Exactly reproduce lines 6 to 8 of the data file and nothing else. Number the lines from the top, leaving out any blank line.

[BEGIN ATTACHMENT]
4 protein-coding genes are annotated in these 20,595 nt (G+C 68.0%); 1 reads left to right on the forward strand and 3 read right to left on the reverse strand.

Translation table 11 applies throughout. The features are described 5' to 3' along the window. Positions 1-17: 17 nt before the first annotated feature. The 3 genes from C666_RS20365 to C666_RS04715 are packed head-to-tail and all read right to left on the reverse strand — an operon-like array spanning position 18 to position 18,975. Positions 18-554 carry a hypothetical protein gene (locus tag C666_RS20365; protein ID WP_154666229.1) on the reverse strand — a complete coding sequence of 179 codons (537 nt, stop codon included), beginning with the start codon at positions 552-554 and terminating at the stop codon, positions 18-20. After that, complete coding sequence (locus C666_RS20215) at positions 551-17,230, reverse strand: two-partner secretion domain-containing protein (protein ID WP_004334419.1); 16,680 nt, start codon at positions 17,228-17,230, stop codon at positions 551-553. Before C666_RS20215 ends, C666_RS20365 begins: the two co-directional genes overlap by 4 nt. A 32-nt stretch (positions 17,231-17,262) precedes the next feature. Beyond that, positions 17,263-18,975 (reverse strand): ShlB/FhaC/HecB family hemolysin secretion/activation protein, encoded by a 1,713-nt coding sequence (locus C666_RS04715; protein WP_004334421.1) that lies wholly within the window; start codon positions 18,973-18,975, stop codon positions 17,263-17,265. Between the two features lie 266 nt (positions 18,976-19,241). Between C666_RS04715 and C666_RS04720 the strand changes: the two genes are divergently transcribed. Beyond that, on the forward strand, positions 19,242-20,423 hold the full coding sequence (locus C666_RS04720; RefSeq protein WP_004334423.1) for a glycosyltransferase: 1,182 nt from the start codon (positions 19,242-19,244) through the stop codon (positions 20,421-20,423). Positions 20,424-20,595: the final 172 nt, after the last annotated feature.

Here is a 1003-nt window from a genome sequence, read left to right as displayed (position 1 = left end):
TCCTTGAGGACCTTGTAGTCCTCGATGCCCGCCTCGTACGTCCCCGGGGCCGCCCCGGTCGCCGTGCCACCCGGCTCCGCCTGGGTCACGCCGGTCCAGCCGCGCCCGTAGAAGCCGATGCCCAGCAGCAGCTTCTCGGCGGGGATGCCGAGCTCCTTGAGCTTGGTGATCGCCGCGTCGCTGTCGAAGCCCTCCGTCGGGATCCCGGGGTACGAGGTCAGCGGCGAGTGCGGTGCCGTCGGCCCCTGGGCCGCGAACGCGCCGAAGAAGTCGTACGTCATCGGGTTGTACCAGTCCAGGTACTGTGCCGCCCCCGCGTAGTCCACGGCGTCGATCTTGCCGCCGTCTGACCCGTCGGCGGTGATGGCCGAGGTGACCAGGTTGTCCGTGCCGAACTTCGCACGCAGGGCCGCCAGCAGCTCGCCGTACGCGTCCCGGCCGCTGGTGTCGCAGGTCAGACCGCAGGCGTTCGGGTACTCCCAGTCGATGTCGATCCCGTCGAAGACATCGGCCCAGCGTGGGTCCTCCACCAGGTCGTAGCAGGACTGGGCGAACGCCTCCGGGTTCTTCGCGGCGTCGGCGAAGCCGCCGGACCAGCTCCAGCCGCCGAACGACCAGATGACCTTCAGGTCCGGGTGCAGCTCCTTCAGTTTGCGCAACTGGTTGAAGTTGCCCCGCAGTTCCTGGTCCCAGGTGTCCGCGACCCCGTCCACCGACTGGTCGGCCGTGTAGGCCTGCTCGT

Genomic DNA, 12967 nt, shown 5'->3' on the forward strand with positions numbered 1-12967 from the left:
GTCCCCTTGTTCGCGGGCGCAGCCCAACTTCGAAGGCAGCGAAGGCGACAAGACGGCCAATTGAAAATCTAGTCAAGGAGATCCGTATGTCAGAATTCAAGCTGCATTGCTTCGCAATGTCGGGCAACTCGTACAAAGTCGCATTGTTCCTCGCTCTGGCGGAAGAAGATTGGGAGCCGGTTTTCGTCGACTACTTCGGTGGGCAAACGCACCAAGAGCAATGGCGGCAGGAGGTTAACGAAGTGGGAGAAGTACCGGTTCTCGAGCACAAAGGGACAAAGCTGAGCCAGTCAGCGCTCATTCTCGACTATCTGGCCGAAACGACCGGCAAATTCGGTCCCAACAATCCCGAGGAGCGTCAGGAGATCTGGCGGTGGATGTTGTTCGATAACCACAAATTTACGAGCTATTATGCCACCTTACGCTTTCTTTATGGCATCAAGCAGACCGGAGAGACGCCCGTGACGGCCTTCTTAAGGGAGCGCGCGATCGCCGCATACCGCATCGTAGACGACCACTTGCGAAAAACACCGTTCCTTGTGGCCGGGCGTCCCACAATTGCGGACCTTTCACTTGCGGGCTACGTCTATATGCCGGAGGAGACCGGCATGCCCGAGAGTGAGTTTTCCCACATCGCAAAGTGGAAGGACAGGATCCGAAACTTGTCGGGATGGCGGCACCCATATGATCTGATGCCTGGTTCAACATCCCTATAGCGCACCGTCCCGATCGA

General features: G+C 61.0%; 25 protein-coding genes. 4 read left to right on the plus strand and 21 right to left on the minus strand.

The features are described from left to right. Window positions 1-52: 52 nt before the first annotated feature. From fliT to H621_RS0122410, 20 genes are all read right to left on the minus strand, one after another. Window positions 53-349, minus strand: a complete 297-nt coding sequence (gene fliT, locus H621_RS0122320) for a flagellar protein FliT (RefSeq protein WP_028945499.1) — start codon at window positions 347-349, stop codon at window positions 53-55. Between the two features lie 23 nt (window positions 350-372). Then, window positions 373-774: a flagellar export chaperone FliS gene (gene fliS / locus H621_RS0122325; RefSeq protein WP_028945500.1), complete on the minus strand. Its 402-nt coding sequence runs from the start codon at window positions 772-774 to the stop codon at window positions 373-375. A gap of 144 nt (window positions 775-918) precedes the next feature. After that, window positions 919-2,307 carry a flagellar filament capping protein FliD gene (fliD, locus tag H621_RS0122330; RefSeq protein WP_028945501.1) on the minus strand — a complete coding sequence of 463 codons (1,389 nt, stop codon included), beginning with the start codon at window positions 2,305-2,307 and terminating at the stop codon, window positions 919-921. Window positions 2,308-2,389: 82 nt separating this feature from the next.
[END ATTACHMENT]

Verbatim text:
GTCCCCTTGTTCGCGGGCGCAGCCCAACTTCGAAGGCAGCGAAGGCGACAAGACGGCCAATTGAAAATCTAGTCAAGGAGATCCGTATGTCAGAATTCAAGCTGCATTGCTTCGCAATGTCGGGCAACTCGTACAAAGTCGCATTGTTCCTCGCTCTGGCGGAAGAAGATTGGGAGCCGGTTTTCGTCGACTACTTCGGTGGGCAAACGCACCAAGAGCAATGGCGGCAGGAGGTTAACGAAGTGGGAGAAGTACCGGTTCTCGAGCACAAAGGGACAAAGCTGAGCCAGTCAGCGCTCATTCTCGACTATCTGGCCGAAACGACCGGCAAATTCGGTCCCAACAATCCCGAGGAGCGTCAGGAGATCTGGCGGTGGATGTTGTTCGATAACCACAAATTTACGAGCTATTATGCCACCTTACGCTTTCTTTATGGCATCAAGCAGACCGGAGAGACGCCCGTGACGGCCTTCTTAAGGGAGCGCGCGATCGCCGCATACCGCATCGTAGACGACCACTTGCGAAAAACACCGTTCCTTGTGGCCGGGCGTCCCACAATTGCGGACCTTTCACTTGCGGGCTACGTCTATATGCCGGAGGAGACCGGCATGCCCGAGAGTGAGTTTTCCCACATCGCAAAGTGGAAGGACAGGATCCGAAACTTGTCGGGATGGCGGCACCCATATGATCTGATGCCTGGTTCAACATCCCTATAGCGCACCGTCCCGATCGA

General features: G+C 61.0%; 25 protein-coding genes. 4 read left to right on the plus strand and 21 right to left on the minus strand.

The features are described from left to right. Window positions 1-52: 52 nt before the first annotated feature. From fliT to H621_RS0122410, 20 genes are all read right to left on the minus strand, one after another. Window positions 53-349, minus strand: a complete 297-nt coding sequence (gene fliT, locus H621_RS0122320) for a flagellar protein FliT (RefSeq protein WP_028945499.1) — start codon at window positions 347-349, stop codon at window positions 53-55. Between the two features lie 23 nt (window positions 350-372). Then, window positions 373-774: a flagellar export chaperone FliS gene (gene fliS / locus H621_RS0122325; RefSeq protein WP_028945500.1), complete on the minus strand. Its 402-nt coding sequence runs from the start codon at window positions 772-774 to the stop codon at window positions 373-375. A gap of 144 nt (window positions 775-918) precedes the next feature. After that, window positions 919-2,307 carry a flagellar filament capping protein FliD gene (fliD, locus tag H621_RS0122330; RefSeq protein WP_028945501.1) on the minus strand — a complete coding sequence of 463 codons (1,389 nt, stop codon included), beginning with the start codon at window positions 2,305-2,307 and terminating at the stop codon, window positions 919-921. Window positions 2,308-2,389: 82 nt separating this feature from the next.